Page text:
2. A geodatabase and an evaluation report on the water quality conditions of the playa wetlands in the RWB
  3. A written assessment report for sedimentation control practices and a watershed index to prioritize future conservation/acquisition programs
Project Support U.S. Environmental Protection Agency
Project Website http://www.unl.edu/playawetlands/
Report
Current Status Underway
Topic Water Quality
Project's Primary Contact Information
Name van Donk, Simon
Unit West Central Research and Extension Center
Email svandonk2@unl.edu
Phone 308-696-6709
Web Page http://westcentral.unl.edu/web/westcentral/svandonk
Project Information
Title Quantify the extent of vertical hormone movement through vadose zone soils
Description

The extent of exogenous hormone use in beef cattle production, in addition to endogenous hormones, increases the risk of hormone residues entering the environment when manure is applied to soil. This research will provide key information on the environmental fate of hormones commonly found in feedlot cattle manure. This information is critical in developing management practices for concentrated animal feeding operations and farms that will reduce environmental risks associated with land application of manure.

This research will be conducted using the specialized percolation lysimeters research site at the West Central Research and Extension Center during 2008 and 2009. The site contains fourteen percolation lysimeters installed at the center of each of fourteen field plots. Each plot is 40 ft m by 40 ft. Each lysimeter contains an undisturbed soil core with a diameter of 3 ft and a depth of 8 ft and has porous extractors at the bottom, which allows the extraction of leachate from unsaturated soil using a vacuum pump. These lysimeters have been used successfully for several nitrate-leaching experiments. Water samples, which represent the water that is leached from the crop root zone, can be collected at the bottom of these lysimeters and will be used to determine the amounts and types of hormones leaching below the crop root zone. Treatments will consist of treated stockpiled manure, treated compost manure, and a check (no manure application). The manures will be applied to the lysimeters and field areas adjacent to the lysimeters in the spring of 2008 at application rates to satisfy the nitrogen needs of corn based on University of Nebraska recommendations. The check plots will receive commercial nitrogen fertilizer to match the manure N availability. Three treatments and three replications (nine lysimeters in nine plots) will be used for this study.

Wheat will be planted in the lysimeters and adjacent plots during both years. Soil moisture from each plot will be measured weekly at 1 ft depth increments to a depth of 7 ft, using the neutron probe method. Water samples will be collected every three weeks from the lysimeters from April to November in both years. Soil samples will be collected at six depth increments down to a depth of 8 ft, four times between application and October in 2008, and three times from April to August in 2009. To reduce sampling errors created by spatial variability within each plot, five sub-samples will be taken from each depth. The sub-samples will then be mixed to create one composite sample. Background soil profile samples will be taken before the manure is applied. Sampling depths will be increased as needed, based on the confirmed movement of hormones of interest through the soil profile. Soil and leachate samples will only be taken during the periods when the ground is not frozen (April to November), when movement of water is expected.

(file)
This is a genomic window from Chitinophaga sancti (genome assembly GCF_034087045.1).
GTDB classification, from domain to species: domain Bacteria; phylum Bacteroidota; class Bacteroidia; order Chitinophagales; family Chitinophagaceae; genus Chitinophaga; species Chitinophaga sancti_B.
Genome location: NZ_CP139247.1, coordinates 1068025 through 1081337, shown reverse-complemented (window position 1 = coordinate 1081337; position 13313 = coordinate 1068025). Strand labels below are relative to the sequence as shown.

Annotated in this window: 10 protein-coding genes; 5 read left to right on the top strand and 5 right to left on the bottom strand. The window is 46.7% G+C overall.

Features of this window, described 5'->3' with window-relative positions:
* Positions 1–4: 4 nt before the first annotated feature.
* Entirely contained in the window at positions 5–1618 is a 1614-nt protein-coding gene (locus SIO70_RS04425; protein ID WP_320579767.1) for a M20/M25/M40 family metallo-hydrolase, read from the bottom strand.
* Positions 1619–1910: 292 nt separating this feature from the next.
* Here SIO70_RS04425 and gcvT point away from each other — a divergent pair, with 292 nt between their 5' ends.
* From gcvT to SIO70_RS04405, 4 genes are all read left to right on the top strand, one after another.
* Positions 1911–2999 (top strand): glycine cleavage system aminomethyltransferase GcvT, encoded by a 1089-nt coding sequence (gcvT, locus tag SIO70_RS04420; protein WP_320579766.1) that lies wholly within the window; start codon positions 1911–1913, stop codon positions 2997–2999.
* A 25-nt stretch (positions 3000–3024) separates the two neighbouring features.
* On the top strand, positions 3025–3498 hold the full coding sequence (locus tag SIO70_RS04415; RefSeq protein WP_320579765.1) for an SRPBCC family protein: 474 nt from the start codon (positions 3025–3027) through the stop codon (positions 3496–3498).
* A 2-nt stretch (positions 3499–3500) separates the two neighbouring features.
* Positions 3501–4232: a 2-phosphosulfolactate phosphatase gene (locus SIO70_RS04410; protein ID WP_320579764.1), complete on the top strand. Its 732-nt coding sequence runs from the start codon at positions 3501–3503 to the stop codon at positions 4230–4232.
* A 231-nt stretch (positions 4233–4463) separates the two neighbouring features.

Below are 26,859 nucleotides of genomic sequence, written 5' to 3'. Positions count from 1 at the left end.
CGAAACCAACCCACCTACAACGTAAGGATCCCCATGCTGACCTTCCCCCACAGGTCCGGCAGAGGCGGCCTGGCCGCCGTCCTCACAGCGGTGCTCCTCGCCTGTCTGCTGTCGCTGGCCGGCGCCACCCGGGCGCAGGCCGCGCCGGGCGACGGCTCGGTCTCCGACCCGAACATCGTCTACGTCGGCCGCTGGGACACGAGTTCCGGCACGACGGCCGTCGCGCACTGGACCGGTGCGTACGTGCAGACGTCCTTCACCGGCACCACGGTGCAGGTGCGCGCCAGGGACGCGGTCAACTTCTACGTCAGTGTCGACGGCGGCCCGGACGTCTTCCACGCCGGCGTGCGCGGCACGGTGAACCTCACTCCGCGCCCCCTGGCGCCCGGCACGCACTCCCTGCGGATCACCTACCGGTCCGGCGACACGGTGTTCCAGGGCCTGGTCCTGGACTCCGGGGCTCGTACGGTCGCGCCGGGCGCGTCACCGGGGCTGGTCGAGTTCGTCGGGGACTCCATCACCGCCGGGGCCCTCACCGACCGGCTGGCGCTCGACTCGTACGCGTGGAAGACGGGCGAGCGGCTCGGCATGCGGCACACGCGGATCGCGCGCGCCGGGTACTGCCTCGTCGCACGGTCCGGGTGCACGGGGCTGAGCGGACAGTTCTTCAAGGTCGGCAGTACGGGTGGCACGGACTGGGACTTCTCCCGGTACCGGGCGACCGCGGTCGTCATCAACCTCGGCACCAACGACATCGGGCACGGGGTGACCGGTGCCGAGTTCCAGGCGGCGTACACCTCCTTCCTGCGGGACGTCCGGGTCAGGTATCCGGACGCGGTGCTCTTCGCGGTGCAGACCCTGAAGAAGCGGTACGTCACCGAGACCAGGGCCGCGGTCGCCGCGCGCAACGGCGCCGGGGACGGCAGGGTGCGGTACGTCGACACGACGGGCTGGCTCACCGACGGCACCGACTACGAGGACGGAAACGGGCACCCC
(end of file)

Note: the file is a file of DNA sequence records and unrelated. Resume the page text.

Project Support n/a
Project Website
Report
Current Status Continuing
Topic Watershed Management
Project's Primary Contact Information
Name Allen, John C.
Unit Agricultural Economics
Email jallen1@unl.edu
Phone 435-797-9732
Web Page
Project Information
Title Socio-Cultural Study of the Middle Platte River Region of Nebraska: Building Capacity for Community-Based Conservation
Description Telephone surveys, focus group interviews, and in-depth interviews were conducted in 1997 and community profiles developed in 1998 to provide an integrated picture of the social and cultural factors that influence how Middle Platte River residents and communities perceive the river; where their futures fit with the perceived best case scenarios; and the future they see for themselves, their family, and their community.
Project Support U.S. Environmental Protection Agency
Project Website http://watercenter.unl.edu/PRS/PlatteRiverReports/Socio-Cultural%20Study%20of%20the%20Middle%20Platte%20River.pdf
Report
Current Status Completed
Topic Watershed Management
Project's Primary Contact Information
Name Hoagland, Kyle
Unit Nebraska Cooperative Fish and Wildlife Research Unit
Email khoagland1@unl.edu
Phone 402-472-9544
Web Page http://snr.unl.edu/aboutus/who/people/faculty-member.asp?pid=50
Project Information
Title Making Adaptive Management Meaningful: Translating Science Learning into Policy Decision-Making
Other(s) Chad Smith, School of Natural Resources, smithc@headwaterscorp.com 
Description

Adaptive management has been and continues to be implemented around the country and world, yet few examples exist of programs successfully implementing all six steps (Assess, Design, Implement, Monitor, Evaluate, and Adjust) of adaptive management. A key break point in this process seems to be synthesizing collected data and using that synthesis to tell a story about what data say in regard to key questions and hypotheses in a way that is useful to decision-makers and results in positive changes in management or policy.

Chad Smith continues his research into the gap between science and decision-making in adaptive management programs and tools to successfully bridge that gap.

GOALS:

  1. Explore the science and policy interface in a comparative study of several adaptive management programs
  2. Provide specific background on this issue as it relates to the Platte River Recovery Implementation Program